Per the suggestion of the son of my father’s good friend, who owns a painting company, I decided to remove the trim from the 14 lower level windows and replace with new. There are at least 4 layers of paint on the trim of my house and it is peeling heavily in some areas and what isn’t peeling has alligatored. Because I wanted the windows scrapped to the wood he was not interested in my project stating it would be labor intensive and he didn’t have the crew to take on that large of a project. I loved the suggestion and quickly calculated the cost of the moulding and the cost to pay Tom Milfeld, my go to man for just about anything (he hung my cabinets, crown moulding, and repaired my foundation just to name a few projects). These pictures show my efforts to scrap the paint from the two front living room windows. Clearly replacing was a great idea.
At this point the painter I was leaning towards had submitted a second proposal, double the first, but it included a description of the work that was in line with the prep work I felt was needed before any new primer or paint was applied. He was estimating 6 hours per window (prep and paint). Based on my painting experience with the back door, I mentally decided 5 of those hours would be prep. His hourly fee and Tom’s are similar. Based on working with Tom on so many other projects I estimated Tom’s time to hang the new trim at one hour per window, a four hour swing in time. I have 14 lower windows, only 10 upstairs, so with my sweat equity in removing the trim and remaining paint from the wood and Tom’s fee for just hanging the trim the reduction in the painter’s time more than offset the cost of the new trim, which is made out of PVC that will never rot. I got it from Hyde Park Lumber, Azek, and it’s the same product I installed around my shower windows, but in a profile that was close to the window trim. This was a no brainer decision at this point.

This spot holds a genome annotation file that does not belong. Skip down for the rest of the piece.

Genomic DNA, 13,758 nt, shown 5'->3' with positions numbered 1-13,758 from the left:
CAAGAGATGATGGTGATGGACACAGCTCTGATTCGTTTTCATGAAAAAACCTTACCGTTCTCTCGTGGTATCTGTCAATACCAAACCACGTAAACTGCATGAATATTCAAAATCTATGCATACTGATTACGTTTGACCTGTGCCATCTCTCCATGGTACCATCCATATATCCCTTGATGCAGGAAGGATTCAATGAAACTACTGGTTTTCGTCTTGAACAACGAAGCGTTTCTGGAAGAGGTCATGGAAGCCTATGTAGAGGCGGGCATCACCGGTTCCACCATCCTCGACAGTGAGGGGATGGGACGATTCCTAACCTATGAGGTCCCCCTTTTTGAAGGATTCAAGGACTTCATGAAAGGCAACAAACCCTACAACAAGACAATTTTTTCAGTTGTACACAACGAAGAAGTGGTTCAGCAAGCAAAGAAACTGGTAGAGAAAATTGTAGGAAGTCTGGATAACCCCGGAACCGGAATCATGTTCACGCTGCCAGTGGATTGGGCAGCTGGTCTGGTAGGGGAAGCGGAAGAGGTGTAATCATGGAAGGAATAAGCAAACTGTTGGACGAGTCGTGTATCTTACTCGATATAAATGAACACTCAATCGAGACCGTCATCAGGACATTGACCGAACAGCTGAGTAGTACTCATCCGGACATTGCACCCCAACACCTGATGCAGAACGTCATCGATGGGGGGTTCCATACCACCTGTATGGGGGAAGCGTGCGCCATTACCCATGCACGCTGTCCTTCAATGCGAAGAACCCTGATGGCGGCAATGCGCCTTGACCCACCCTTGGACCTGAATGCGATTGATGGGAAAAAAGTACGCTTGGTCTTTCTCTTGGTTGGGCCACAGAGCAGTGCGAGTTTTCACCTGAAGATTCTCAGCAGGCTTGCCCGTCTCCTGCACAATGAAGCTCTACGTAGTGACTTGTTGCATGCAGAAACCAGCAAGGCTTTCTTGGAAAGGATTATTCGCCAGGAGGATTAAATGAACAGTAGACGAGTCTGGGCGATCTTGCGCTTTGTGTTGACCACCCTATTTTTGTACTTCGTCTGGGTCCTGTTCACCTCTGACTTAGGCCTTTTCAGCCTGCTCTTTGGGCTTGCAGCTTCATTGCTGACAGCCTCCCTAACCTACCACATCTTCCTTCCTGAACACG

I decided to move forward with Lyle Home’s Painting and initially he said he couldn’t start until the end of the month, which was great as that didn’t put pressure on me to get all 14 windows prepped. He then contacted me and said he could start on June 12th. At that point I let him know that I had made the decision to handle the prep of the lower windows myself. He actually came to the house and I showed him what I planned to do. I knew I couldn’t get all windows done by the 12th, so it was decided he’d start his work on the second level. I felt pretty confident I could be complete by the time he finished that level. Well the 12th was moved up to 9th. Tom was scheduled to start work the next day and my plan was to try and stay two windows ahead of him. Lyle brought ladders and scaffolding and a worker. When I came outside to start working Lyle had left and his worker was working on the side living room window (1st floor). I sent Lyle a text asking why and he said his taller ladder was at another project. I let the worker continue working. The trim came off relatively easy. They used 6d, 3″ nails to put it up, but as you can see removing the trim removed a lot of the paint that was on the remaining wood.
With the trim removed it left a flat surface. For the loose stuff I hand scrapped with my carbide bit scrapper, but once that was gone I used my grinder with a 40 grit flap disc, which I eventually changed to a 60 grit. In the beginning I had some control issues. Once the disc ate through the paint it sanded the wood and in spots it went too far, which is why I changed grit. Now, conversely the worker Lyle left used a heat gun and putty knife. At the end of that first day my four windows looked like this:
The painter’s four windows looked like this:
The next day I finished removing the paint from my fourth window and then returned with the palm sander on all four windows to try and smooth out the areas where I had ate into the wood. The painter continued removing paint and trim from the other lower level windows. He had removed the paint and trim from all the remaining windows, leaving them in the condition above, except for the three windows on my neighbor’s side of my house. He used a paint eater pad to remove the paint the heat gun and scrapper did not remove and then a palm sander at 60 and 120 grit. I’ll admit his windows were much smoother than mine, I only went to 80 grit with the palm sander and clearly a heat gun isn’t going to eat into the wood the way the grinder did. He also pressure washed the front of the house, which at this point I had to interject and have a frank conversation with Lyle. The 2nd floor was not getting the focused attention I thought we had agreed upon, I thought pressure washing was way premature, and I’m now loosing the savings which was paying for the new material Tom was installing. Day three marked the last day that worker came to the site (to date) and I used my method to finish the windows he started. Tom worked a total of 12 hours, I probably put in about 20 hours over the course of 4 days, but the lower level windows now have all new trim.
With the windows done, I turned my attention on the back porch portico.